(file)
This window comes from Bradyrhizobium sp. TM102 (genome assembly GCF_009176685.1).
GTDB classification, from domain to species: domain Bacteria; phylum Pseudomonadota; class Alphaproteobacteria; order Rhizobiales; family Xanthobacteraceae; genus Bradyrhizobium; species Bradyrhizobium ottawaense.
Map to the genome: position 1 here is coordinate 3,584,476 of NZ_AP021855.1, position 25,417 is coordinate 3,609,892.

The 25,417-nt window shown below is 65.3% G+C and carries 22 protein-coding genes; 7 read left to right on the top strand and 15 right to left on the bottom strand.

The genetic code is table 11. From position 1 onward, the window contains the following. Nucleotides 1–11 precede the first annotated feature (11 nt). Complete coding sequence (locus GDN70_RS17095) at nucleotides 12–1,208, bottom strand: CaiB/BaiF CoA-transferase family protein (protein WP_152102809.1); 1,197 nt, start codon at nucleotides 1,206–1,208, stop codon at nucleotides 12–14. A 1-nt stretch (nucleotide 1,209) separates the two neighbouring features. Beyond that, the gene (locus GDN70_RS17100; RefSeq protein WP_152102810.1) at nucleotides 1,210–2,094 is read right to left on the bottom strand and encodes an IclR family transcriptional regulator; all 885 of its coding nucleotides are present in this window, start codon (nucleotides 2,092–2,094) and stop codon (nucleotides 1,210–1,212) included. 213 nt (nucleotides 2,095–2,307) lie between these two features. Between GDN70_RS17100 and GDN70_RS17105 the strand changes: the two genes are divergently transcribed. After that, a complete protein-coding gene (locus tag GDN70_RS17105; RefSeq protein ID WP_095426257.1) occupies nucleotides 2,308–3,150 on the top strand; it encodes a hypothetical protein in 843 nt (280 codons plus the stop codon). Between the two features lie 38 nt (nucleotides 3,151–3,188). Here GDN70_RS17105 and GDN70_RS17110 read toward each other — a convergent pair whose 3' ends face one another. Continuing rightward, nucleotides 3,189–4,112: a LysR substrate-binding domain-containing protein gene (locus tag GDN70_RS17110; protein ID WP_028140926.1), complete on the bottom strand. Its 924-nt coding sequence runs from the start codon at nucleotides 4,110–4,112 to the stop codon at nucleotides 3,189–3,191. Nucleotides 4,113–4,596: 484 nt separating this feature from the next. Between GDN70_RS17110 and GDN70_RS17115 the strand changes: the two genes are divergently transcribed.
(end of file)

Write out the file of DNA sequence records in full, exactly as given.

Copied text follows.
This window comes from Bradyrhizobium sp. TM102 (genome assembly GCF_009176685.1).
GTDB classification, from domain to species: domain Bacteria; phylum Pseudomonadota; class Alphaproteobacteria; order Rhizobiales; family Xanthobacteraceae; genus Bradyrhizobium; species Bradyrhizobium ottawaense.
Map to the genome: position 1 here is coordinate 3,584,476 of NZ_AP021855.1, position 25,417 is coordinate 3,609,892.

The 25,417-nt window shown below is 65.3% G+C and carries 22 protein-coding genes; 7 read left to right on the top strand and 15 right to left on the bottom strand.

The genetic code is table 11. From position 1 onward, the window contains the following. Nucleotides 1–11 precede the first annotated feature (11 nt). Complete coding sequence (locus GDN70_RS17095) at nucleotides 12–1,208, bottom strand: CaiB/BaiF CoA-transferase family protein (protein WP_152102809.1); 1,197 nt, start codon at nucleotides 1,206–1,208, stop codon at nucleotides 12–14. A 1-nt stretch (nucleotide 1,209) separates the two neighbouring features. Beyond that, the gene (locus GDN70_RS17100; RefSeq protein WP_152102810.1) at nucleotides 1,210–2,094 is read right to left on the bottom strand and encodes an IclR family transcriptional regulator; all 885 of its coding nucleotides are present in this window, start codon (nucleotides 2,092–2,094) and stop codon (nucleotides 1,210–1,212) included. 213 nt (nucleotides 2,095–2,307) lie between these two features. Between GDN70_RS17100 and GDN70_RS17105 the strand changes: the two genes are divergently transcribed. After that, a complete protein-coding gene (locus tag GDN70_RS17105; RefSeq protein ID WP_095426257.1) occupies nucleotides 2,308–3,150 on the top strand; it encodes a hypothetical protein in 843 nt (280 codons plus the stop codon). Between the two features lie 38 nt (nucleotides 3,151–3,188). Here GDN70_RS17105 and GDN70_RS17110 read toward each other — a convergent pair whose 3' ends face one another. Continuing rightward, nucleotides 3,189–4,112: a LysR substrate-binding domain-containing protein gene (locus tag GDN70_RS17110; protein ID WP_028140926.1), complete on the bottom strand. Its 924-nt coding sequence runs from the start codon at nucleotides 4,110–4,112 to the stop codon at nucleotides 3,189–3,191. Nucleotides 4,113–4,596: 484 nt separating this feature from the next. Between GDN70_RS17110 and GDN70_RS17115 the strand changes: the two genes are divergently transcribed.